No Water, No Peace
A Mother Jones report that focused on a California-based source for Starbucks’ Ethos bottled water brand, which, situated in an area faced with “exceptional drought,” according to the news service, has ignited a flurry of criticism of the coffee giant in recent days. Starbucks has since announced that it will look for new sources for Ethos, a brand purchased by the company in 2005 which contributes five cents of every bottle sold to water conservation, education and charity programs in Third World countries.
In its Apr. 29 article, Mother Jones wrote that one of major sources of water Starbucks sources for Ethos “comes from private springs in Baxter, a small unincorporated community in Placer County.” Mother Jones noted that “the spring water comes free of charge—in California, water companies typically don’t have to pay for the groundwater they use.”
Less than a week later, Entrepreneur reported that Starbucks, in response to criticism, will attempt to find new sources for its bottled water brand. A spokesperson for Starbucks told Entrepreneur that “in support of [recently announced] California Governor Brown’s Executive Order to conserve water, Starbucks has reduced its water usage by 23 percent, and we are now looking at alternative sourcing solutions for Ethos water outside of the state while still meeting our commitment to those in need in the developing world.”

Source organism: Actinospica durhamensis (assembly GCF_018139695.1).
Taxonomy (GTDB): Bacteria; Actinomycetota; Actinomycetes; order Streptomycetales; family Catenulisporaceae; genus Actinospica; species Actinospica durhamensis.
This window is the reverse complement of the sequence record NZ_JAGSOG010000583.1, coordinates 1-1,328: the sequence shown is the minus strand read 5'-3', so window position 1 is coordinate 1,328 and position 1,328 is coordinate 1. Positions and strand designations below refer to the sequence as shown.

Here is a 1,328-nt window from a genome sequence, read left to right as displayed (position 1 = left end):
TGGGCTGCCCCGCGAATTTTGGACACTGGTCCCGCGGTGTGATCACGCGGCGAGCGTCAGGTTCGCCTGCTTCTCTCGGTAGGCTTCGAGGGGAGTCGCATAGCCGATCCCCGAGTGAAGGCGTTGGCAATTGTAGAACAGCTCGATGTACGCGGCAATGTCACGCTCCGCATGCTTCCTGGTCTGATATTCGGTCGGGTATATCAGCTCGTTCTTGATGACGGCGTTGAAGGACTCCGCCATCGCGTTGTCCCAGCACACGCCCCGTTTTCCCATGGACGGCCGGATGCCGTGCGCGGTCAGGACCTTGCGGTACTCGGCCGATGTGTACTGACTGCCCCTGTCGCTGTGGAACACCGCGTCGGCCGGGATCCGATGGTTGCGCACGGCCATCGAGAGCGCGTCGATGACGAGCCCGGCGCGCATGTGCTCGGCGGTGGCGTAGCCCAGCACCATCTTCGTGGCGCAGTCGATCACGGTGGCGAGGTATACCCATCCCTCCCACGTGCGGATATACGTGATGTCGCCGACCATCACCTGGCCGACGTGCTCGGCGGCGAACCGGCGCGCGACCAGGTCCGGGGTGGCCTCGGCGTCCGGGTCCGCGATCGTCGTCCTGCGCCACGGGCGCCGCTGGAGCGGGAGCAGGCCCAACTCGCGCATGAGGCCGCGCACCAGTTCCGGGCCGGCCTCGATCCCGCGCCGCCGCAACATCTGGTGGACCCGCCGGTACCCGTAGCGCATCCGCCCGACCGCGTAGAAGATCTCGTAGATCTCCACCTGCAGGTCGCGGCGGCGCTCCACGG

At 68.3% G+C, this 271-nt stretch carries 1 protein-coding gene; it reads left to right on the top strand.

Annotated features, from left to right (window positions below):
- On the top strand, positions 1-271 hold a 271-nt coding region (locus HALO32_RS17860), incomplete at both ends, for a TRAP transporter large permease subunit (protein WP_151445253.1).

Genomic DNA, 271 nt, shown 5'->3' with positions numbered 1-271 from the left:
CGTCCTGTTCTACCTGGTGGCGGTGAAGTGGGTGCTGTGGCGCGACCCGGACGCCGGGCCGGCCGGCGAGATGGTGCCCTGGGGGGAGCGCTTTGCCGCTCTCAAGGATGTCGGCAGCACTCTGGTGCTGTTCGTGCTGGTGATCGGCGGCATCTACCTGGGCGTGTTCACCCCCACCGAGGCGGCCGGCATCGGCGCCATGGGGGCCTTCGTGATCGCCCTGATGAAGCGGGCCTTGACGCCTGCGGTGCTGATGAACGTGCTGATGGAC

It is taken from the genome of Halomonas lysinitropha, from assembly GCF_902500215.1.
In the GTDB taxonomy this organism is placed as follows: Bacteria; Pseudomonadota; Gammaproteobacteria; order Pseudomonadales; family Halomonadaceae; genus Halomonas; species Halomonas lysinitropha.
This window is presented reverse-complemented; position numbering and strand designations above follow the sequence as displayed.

The vitriol against bottled water brands which source water from California has been ongoing for some time. Nestle, in particular, has come under fire for using a California-based water supply, at a time when state residents are being asked to dramatically reduce their water usage. Mother Jones noted that “while bottled water accounts for just a small fraction of California’s total water use, some residents are nonetheless fed up with bottling plants that profit off their dwindling water supply.”
Big Red vs. Big Ben
Big Red, which markets a well-known red-colored soft drink among other beverage brands, has sued Catawissa Bottling Company, a tiny soda maker in California, claiming trademark infringement, according to The Dallas Morning News. In its lawsuit, Austin-based Big Red alleges that Catawissa’s Big Ben red cream soda, too closely resembles its flagship brand, particularly after Catawissa, a company founded in 1926, began using a clear plastic bottle for its sodas.
The similarities between the two products “led us to believe that these similarities were intentional and amounted to trademark infringement,” Big Red CEO Gary Smith told The News. Catawissa co-owner said that he was unaware of the lawsuit until The News contacted him, but did say that Big Red has warned him to “change the name [of the product], change the color, or we’re going to sue you.”
Proposed Vermont Soda Tax Falters
Legislation calling for a 2-cent-per-ounce tax on sugar-sweetened beverages in Vermont has fallen flat, according to Forbes. The levy would have taxed soda at a higher rate than that of wine and beer sold in the state and increased the price of a 2 L bottle of soda by up to 136 percent. The proposed tax did not make it out of committee, after legislators found they did not have the votes to move it forward.
The American Beverage Association, an industry trade group, vigorously fought against the enactment of a soda tax in Vermont — as it has in other states, including California — spending approximately $378,000 in marketing efforts calling on residents to oppose the effort, according to the Burlington Free Press.